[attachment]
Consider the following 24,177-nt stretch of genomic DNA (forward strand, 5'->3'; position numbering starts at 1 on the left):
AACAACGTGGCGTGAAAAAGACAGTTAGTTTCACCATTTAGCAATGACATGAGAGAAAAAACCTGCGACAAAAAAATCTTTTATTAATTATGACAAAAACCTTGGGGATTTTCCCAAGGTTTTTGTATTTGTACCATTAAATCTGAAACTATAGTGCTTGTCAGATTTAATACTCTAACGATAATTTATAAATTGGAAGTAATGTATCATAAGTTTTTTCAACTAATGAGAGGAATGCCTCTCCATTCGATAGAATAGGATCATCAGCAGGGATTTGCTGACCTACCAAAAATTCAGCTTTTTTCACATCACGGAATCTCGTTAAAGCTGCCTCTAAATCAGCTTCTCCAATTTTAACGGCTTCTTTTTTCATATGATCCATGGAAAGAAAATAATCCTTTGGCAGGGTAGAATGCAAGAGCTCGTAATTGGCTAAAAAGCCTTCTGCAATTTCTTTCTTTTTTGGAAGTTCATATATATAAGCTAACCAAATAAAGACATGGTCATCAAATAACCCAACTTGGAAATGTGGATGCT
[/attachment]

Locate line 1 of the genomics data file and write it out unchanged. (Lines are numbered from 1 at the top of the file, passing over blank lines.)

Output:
Consider the following 24,177-nt stretch of genomic DNA (forward strand, 5'->3'; position numbering starts at 1 on the left):